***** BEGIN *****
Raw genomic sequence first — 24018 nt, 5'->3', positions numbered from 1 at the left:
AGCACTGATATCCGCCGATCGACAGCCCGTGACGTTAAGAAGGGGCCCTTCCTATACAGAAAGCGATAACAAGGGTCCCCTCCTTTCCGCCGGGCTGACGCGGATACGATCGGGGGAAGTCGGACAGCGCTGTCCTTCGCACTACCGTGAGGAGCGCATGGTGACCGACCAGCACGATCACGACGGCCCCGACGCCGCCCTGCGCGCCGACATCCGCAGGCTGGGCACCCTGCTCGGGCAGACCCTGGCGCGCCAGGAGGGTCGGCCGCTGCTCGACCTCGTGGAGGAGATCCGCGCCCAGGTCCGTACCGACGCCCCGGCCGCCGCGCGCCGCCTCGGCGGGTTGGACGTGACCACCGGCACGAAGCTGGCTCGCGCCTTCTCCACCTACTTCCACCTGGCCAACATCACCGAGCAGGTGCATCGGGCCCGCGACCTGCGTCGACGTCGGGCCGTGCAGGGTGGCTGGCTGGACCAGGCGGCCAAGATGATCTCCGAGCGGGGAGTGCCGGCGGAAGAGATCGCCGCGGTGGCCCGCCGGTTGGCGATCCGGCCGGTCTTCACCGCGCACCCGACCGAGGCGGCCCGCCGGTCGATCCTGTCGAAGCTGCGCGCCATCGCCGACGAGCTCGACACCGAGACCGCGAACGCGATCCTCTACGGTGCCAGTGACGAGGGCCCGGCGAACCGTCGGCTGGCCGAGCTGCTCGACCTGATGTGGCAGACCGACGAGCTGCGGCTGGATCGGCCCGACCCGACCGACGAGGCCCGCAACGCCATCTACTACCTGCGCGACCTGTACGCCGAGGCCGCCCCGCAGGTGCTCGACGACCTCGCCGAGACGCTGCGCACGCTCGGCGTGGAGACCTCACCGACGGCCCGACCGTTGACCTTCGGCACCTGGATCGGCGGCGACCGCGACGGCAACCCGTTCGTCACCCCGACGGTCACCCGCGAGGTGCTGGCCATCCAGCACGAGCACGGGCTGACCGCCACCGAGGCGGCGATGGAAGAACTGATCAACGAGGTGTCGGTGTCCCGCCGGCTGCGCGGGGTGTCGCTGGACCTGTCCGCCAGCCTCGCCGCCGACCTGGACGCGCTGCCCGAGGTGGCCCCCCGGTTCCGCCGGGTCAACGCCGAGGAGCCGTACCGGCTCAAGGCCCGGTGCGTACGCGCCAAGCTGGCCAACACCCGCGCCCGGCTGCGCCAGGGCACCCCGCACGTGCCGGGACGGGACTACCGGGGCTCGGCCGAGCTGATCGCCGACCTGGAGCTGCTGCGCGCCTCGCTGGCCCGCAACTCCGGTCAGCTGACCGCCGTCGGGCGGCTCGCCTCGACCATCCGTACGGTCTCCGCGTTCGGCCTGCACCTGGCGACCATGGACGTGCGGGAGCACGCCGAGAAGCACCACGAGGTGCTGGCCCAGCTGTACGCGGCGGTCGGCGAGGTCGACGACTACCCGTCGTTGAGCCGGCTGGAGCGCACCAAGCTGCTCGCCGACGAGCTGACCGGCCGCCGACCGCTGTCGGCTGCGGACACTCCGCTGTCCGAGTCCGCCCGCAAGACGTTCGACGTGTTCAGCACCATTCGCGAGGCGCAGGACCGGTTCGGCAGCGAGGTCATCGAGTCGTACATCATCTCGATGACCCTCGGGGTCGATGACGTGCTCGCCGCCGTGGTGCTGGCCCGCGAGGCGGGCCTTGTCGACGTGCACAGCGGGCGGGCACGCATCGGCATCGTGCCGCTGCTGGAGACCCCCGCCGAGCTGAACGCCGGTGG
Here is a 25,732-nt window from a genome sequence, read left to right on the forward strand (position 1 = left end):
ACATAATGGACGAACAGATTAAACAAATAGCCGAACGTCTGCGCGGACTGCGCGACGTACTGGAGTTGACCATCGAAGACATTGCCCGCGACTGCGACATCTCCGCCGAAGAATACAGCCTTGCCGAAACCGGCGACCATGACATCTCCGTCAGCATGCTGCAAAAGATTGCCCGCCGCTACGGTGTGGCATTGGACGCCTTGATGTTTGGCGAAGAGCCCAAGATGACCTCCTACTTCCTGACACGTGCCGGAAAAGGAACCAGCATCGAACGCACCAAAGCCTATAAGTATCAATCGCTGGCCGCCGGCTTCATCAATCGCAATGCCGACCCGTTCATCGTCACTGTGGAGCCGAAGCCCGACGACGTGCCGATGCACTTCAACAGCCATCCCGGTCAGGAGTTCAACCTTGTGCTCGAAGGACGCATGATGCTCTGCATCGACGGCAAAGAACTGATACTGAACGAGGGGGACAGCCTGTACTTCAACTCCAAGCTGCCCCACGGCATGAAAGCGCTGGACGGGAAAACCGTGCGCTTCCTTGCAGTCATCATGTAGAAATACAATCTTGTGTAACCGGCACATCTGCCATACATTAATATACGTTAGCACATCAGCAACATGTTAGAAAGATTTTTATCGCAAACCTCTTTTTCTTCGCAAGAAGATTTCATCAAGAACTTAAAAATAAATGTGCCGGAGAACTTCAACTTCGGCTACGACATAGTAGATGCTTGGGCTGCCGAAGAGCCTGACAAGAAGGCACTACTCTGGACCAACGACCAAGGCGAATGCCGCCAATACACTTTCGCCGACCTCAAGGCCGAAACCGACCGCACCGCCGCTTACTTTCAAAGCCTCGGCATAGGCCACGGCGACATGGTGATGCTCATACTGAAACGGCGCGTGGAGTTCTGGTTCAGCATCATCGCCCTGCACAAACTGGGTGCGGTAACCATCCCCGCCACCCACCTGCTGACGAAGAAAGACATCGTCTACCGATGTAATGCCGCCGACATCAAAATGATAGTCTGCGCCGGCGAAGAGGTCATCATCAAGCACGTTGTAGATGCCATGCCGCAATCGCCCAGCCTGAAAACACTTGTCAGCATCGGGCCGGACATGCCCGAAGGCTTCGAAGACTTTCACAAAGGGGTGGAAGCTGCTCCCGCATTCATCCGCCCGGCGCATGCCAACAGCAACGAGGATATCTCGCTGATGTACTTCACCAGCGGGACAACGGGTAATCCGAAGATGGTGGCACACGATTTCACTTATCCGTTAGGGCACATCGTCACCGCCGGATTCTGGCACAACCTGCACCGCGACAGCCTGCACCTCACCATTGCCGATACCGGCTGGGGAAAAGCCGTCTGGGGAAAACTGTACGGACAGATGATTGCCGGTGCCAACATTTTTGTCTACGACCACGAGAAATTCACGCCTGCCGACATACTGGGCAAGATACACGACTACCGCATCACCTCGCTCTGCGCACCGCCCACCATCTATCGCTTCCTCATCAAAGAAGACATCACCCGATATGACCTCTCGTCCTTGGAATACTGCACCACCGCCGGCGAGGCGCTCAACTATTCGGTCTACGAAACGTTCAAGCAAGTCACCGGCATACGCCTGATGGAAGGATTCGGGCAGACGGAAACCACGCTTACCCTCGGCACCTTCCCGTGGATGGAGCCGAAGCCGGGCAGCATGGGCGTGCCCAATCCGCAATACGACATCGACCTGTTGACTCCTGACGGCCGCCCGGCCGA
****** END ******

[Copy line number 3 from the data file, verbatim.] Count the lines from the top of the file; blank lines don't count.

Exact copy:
Here is a 25,732-nt window from a genome sequence, read left to right on the forward strand (position 1 = left end):